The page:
Vaughan was never a good fit for the division or the team but what was surprising was the lack of quality and accuracy in his passing. He didn’t score or register an assist all season. He was in and out the team pretty much throughout but in fairness there was a reason; his displays made him an easy player to drop. His MOTM performance in the 0-0 draw with Bury just after Christmas showed what he was capable of, but that was the exception rather than the rule.
For a reported fee of £300,000, Enzio Boldewijn can’t be described as anything better than a disappointment. Another with all the attributes but was unable to apply them when it counted. Nathan Thomas was gone by January but was an absolute disgrace; yet another with ability – as he then proved at Carlisle – but threw his toys out the pram when substituted by both Nolan and Kewell; the reality was he was lucky to be on the pitch in the first place, such was the abject, lacklustre nature of his displays.
These are all more-than capable players at this levels who disappointed. And there were more. I could go through them all. This was the one season I can remember when picking a Player of the Season was nigh-on impossible. But one thing is for certain, while last summer’s squad overhaul was unnecessarily large – if/when new owners ever do arrive, this one is going to have to be even bigger.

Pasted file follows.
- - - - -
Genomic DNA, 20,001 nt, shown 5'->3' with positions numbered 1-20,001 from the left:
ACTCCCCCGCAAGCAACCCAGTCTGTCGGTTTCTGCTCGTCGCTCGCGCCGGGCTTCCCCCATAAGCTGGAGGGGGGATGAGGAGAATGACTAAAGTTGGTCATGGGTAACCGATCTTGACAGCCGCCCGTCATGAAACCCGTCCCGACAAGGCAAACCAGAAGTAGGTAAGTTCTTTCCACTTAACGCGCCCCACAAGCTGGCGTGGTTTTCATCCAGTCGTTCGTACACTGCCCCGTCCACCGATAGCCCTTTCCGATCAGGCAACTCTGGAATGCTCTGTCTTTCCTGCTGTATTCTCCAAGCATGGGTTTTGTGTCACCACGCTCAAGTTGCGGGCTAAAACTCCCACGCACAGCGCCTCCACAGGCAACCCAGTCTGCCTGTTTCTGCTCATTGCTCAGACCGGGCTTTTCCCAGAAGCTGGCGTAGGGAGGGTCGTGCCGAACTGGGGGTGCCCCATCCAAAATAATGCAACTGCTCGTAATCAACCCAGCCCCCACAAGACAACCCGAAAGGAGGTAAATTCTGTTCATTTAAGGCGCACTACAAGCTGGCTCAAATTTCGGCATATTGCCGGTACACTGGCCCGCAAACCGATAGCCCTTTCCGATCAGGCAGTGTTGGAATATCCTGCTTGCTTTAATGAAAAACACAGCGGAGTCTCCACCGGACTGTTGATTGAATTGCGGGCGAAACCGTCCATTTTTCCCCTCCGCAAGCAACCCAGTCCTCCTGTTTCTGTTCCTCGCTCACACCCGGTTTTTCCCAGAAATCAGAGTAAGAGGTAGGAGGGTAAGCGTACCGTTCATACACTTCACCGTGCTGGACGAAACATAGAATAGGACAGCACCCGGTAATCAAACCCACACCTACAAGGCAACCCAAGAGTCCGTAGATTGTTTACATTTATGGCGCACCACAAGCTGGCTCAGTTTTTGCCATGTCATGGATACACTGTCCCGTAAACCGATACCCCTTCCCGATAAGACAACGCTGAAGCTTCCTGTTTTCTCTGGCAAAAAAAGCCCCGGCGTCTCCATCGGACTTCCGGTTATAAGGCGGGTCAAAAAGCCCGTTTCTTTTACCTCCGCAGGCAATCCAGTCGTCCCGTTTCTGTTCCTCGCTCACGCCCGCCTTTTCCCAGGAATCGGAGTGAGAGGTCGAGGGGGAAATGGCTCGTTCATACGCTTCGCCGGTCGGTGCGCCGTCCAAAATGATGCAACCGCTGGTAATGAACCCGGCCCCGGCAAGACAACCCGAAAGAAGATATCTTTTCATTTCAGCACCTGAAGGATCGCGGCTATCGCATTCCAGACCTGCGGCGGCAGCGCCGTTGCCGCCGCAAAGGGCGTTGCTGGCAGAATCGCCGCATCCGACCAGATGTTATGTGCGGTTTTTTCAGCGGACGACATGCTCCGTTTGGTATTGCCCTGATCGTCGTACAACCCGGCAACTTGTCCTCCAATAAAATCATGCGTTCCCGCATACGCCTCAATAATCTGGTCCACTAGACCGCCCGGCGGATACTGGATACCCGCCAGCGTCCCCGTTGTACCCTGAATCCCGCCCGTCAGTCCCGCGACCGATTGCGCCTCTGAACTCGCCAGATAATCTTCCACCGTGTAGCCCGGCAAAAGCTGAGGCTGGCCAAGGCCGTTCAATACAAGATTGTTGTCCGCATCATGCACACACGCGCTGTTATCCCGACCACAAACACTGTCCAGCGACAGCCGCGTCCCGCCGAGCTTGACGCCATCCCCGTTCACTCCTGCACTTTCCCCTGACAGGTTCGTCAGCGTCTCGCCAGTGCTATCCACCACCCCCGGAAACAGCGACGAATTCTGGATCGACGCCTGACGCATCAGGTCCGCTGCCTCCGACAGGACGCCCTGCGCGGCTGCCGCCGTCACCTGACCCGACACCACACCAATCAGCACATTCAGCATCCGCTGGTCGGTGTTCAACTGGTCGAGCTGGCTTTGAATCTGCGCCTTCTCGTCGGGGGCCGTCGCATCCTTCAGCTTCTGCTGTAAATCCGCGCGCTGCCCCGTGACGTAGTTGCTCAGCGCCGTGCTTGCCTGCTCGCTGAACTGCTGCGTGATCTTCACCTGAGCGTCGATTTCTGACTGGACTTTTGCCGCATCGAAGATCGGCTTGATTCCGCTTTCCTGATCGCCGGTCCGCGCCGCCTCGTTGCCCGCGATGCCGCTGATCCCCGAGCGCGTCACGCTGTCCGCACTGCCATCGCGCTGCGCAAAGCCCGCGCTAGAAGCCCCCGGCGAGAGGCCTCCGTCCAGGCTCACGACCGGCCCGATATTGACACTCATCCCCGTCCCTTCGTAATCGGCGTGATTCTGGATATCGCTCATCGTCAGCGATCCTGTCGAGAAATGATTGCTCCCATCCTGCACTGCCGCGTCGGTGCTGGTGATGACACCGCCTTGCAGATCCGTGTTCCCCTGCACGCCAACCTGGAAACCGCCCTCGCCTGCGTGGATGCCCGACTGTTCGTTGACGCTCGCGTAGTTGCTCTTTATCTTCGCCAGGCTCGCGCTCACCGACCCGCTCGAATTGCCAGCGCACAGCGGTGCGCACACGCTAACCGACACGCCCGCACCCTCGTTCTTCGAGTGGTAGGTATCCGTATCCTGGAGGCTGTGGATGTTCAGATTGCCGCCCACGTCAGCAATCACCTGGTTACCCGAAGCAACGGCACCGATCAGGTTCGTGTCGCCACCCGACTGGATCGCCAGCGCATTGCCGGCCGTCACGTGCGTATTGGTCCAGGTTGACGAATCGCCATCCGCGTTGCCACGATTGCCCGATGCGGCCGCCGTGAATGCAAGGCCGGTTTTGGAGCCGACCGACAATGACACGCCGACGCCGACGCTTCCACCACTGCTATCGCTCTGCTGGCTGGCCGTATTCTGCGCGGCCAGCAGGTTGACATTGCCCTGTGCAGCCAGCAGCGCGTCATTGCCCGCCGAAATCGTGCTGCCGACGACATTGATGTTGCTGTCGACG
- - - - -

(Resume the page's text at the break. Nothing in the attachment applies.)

So that’s that. 12 reasons, blame apportioned, approximately 7,000 words and yet there’s still more I could have said. Surely the most self-inflicted relegation of all-time, with Macclesfield – whose players were unpaid for the past two months of the season and who were running on less than a quarter of the Notts playing budget – deservedly staying up at the expense of the (once) World’s Oldest Football League Club.
Blame shouldn’t be considered in isolation. No-one, outside of the club’s fanbase who backed the team in good numbers home and away throughout a dreadful campaign, comes out of this sorry mess in credit.
Now, we look nervously towards a future that has rarely looked less clear. The hope was that, with relegation seemingly inevitable for so long, at the very least we could look forward to a new owner and a fresh start this summer.
#Notts owner and chairman Alan Hardy has accepted an offer for the club.— Notts County FC (@Official_NCFC) April 4, 2019
That is still the hope – and today’s announcement from the South African consortium brings some optimism – but it’s clearly by no means certain and Notts, even in a bear-case scenario, are losing ground on teams around them every day. The club were unable to offer any of those players out of contract fresh terms, haven’t got any pre-season friendlies and haven’t been able to do the annual relaying of the pitch due to a lack of funds.
Fixing the scoreboard? Ha. It’s a pipe-dream.
The sooner the bigger picture is clearer, the better. Then, we hope, we can at least begin to move forward and forget one of the worst seasons in the club’s history.